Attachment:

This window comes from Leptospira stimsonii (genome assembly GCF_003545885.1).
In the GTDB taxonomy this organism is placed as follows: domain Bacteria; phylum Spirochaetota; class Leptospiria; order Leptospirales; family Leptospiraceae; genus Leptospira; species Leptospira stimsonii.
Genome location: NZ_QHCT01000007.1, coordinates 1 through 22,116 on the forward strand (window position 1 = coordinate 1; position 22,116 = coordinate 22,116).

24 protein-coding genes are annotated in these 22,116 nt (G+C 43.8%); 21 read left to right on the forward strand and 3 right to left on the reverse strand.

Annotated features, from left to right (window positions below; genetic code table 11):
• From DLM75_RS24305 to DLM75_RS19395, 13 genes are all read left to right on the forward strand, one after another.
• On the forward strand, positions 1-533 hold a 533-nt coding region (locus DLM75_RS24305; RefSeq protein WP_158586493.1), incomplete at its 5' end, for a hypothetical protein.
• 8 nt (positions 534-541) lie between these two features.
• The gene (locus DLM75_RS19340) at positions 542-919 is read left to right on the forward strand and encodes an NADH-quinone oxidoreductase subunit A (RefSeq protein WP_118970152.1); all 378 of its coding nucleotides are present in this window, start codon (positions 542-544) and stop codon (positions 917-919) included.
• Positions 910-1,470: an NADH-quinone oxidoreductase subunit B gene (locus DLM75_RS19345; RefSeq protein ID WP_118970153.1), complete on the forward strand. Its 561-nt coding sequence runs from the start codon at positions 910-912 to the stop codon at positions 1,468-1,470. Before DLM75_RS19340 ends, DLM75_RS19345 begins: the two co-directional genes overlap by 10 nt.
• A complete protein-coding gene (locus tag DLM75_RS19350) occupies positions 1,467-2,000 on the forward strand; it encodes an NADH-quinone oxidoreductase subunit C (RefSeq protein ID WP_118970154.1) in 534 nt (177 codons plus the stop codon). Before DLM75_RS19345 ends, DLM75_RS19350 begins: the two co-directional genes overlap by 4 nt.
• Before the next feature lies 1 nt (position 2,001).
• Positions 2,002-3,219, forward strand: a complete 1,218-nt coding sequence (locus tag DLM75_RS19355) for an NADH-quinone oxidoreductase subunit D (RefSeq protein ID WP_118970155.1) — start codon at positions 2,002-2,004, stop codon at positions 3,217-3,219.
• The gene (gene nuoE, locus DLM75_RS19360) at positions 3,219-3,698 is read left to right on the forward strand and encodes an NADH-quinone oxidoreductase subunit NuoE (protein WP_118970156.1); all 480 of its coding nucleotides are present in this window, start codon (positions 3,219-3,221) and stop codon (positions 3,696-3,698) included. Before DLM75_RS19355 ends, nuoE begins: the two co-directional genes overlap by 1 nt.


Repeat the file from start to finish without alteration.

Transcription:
This window comes from Leptospira stimsonii (genome assembly GCF_003545885.1).
In the GTDB taxonomy this organism is placed as follows: domain Bacteria; phylum Spirochaetota; class Leptospiria; order Leptospirales; family Leptospiraceae; genus Leptospira; species Leptospira stimsonii.
Genome location: NZ_QHCT01000007.1, coordinates 1 through 22,116 on the forward strand (window position 1 = coordinate 1; position 22,116 = coordinate 22,116).

24 protein-coding genes are annotated in these 22,116 nt (G+C 43.8%); 21 read left to right on the forward strand and 3 right to left on the reverse strand.

Annotated features, from left to right (window positions below; genetic code table 11):
• From DLM75_RS24305 to DLM75_RS19395, 13 genes are all read left to right on the forward strand, one after another.
• On the forward strand, positions 1-533 hold a 533-nt coding region (locus DLM75_RS24305; RefSeq protein WP_158586493.1), incomplete at its 5' end, for a hypothetical protein.
• 8 nt (positions 534-541) lie between these two features.
• The gene (locus DLM75_RS19340) at positions 542-919 is read left to right on the forward strand and encodes an NADH-quinone oxidoreductase subunit A (RefSeq protein WP_118970152.1); all 378 of its coding nucleotides are present in this window, start codon (positions 542-544) and stop codon (positions 917-919) included.
• Positions 910-1,470: an NADH-quinone oxidoreductase subunit B gene (locus DLM75_RS19345; RefSeq protein ID WP_118970153.1), complete on the forward strand. Its 561-nt coding sequence runs from the start codon at positions 910-912 to the stop codon at positions 1,468-1,470. Before DLM75_RS19340 ends, DLM75_RS19345 begins: the two co-directional genes overlap by 10 nt.
• A complete protein-coding gene (locus tag DLM75_RS19350) occupies positions 1,467-2,000 on the forward strand; it encodes an NADH-quinone oxidoreductase subunit C (RefSeq protein ID WP_118970154.1) in 534 nt (177 codons plus the stop codon). Before DLM75_RS19345 ends, DLM75_RS19350 begins: the two co-directional genes overlap by 4 nt.
• Before the next feature lies 1 nt (position 2,001).
• Positions 2,002-3,219, forward strand: a complete 1,218-nt coding sequence (locus tag DLM75_RS19355) for an NADH-quinone oxidoreductase subunit D (RefSeq protein ID WP_118970155.1) — start codon at positions 2,002-2,004, stop codon at positions 3,217-3,219.
• The gene (gene nuoE, locus DLM75_RS19360) at positions 3,219-3,698 is read left to right on the forward strand and encodes an NADH-quinone oxidoreductase subunit NuoE (protein WP_118970156.1); all 480 of its coding nucleotides are present in this window, start codon (positions 3,219-3,221) and stop codon (positions 3,696-3,698) included. Before DLM75_RS19355 ends, nuoE begins: the two co-directional genes overlap by 1 nt.